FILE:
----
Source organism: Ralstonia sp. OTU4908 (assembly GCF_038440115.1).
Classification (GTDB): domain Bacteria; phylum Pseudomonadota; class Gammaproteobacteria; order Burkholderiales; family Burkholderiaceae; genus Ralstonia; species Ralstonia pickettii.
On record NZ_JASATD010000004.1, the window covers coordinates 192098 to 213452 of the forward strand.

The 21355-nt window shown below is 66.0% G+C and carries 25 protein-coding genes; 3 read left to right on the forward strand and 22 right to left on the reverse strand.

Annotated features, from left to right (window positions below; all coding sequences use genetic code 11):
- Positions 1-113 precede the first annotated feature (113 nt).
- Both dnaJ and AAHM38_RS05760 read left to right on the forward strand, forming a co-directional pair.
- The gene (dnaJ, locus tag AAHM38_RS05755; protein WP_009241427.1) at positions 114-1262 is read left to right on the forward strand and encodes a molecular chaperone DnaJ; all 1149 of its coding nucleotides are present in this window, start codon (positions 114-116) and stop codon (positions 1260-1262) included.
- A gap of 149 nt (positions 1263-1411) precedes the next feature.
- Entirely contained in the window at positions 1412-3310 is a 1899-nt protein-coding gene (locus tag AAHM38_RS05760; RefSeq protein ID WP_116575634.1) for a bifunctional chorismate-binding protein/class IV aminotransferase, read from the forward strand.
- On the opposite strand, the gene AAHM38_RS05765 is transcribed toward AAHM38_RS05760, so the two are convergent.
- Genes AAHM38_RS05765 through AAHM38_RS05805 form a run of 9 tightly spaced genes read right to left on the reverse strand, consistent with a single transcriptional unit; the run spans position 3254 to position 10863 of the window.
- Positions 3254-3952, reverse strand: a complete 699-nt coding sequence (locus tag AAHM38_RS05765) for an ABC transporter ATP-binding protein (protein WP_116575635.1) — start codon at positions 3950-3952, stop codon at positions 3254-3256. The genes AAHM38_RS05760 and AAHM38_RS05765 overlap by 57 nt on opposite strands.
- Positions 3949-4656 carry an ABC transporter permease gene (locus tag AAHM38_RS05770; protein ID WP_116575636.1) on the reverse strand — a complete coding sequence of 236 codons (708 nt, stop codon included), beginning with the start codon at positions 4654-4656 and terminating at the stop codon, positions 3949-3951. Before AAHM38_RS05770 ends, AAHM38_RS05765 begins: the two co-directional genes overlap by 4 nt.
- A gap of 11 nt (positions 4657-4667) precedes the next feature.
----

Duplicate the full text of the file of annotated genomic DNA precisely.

Source organism: Ralstonia sp. OTU4908 (assembly GCF_038440115.1).
Classification (GTDB): domain Bacteria; phylum Pseudomonadota; class Gammaproteobacteria; order Burkholderiales; family Burkholderiaceae; genus Ralstonia; species Ralstonia pickettii.
On record NZ_JASATD010000004.1, the window covers coordinates 192098 to 213452 of the forward strand.

The 21355-nt window shown below is 66.0% G+C and carries 25 protein-coding genes; 3 read left to right on the forward strand and 22 right to left on the reverse strand.

Annotated features, from left to right (window positions below; all coding sequences use genetic code 11):
- Positions 1-113 precede the first annotated feature (113 nt).
- Both dnaJ and AAHM38_RS05760 read left to right on the forward strand, forming a co-directional pair.
- The gene (dnaJ, locus tag AAHM38_RS05755; protein WP_009241427.1) at positions 114-1262 is read left to right on the forward strand and encodes a molecular chaperone DnaJ; all 1149 of its coding nucleotides are present in this window, start codon (positions 114-116) and stop codon (positions 1260-1262) included.
- A gap of 149 nt (positions 1263-1411) precedes the next feature.
- Entirely contained in the window at positions 1412-3310 is a 1899-nt protein-coding gene (locus tag AAHM38_RS05760; RefSeq protein ID WP_116575634.1) for a bifunctional chorismate-binding protein/class IV aminotransferase, read from the forward strand.
- On the opposite strand, the gene AAHM38_RS05765 is transcribed toward AAHM38_RS05760, so the two are convergent.
- Genes AAHM38_RS05765 through AAHM38_RS05805 form a run of 9 tightly spaced genes read right to left on the reverse strand, consistent with a single transcriptional unit; the run spans position 3254 to position 10863 of the window.
- Positions 3254-3952, reverse strand: a complete 699-nt coding sequence (locus tag AAHM38_RS05765) for an ABC transporter ATP-binding protein (protein WP_116575635.1) — start codon at positions 3950-3952, stop codon at positions 3254-3256. The genes AAHM38_RS05760 and AAHM38_RS05765 overlap by 57 nt on opposite strands.
- Positions 3949-4656 carry an ABC transporter permease gene (locus tag AAHM38_RS05770; protein ID WP_116575636.1) on the reverse strand — a complete coding sequence of 236 codons (708 nt, stop codon included), beginning with the start codon at positions 4654-4656 and terminating at the stop codon, positions 3949-3951. Before AAHM38_RS05770 ends, AAHM38_RS05765 begins: the two co-directional genes overlap by 4 nt.
- A gap of 11 nt (positions 4657-4667) precedes the next feature.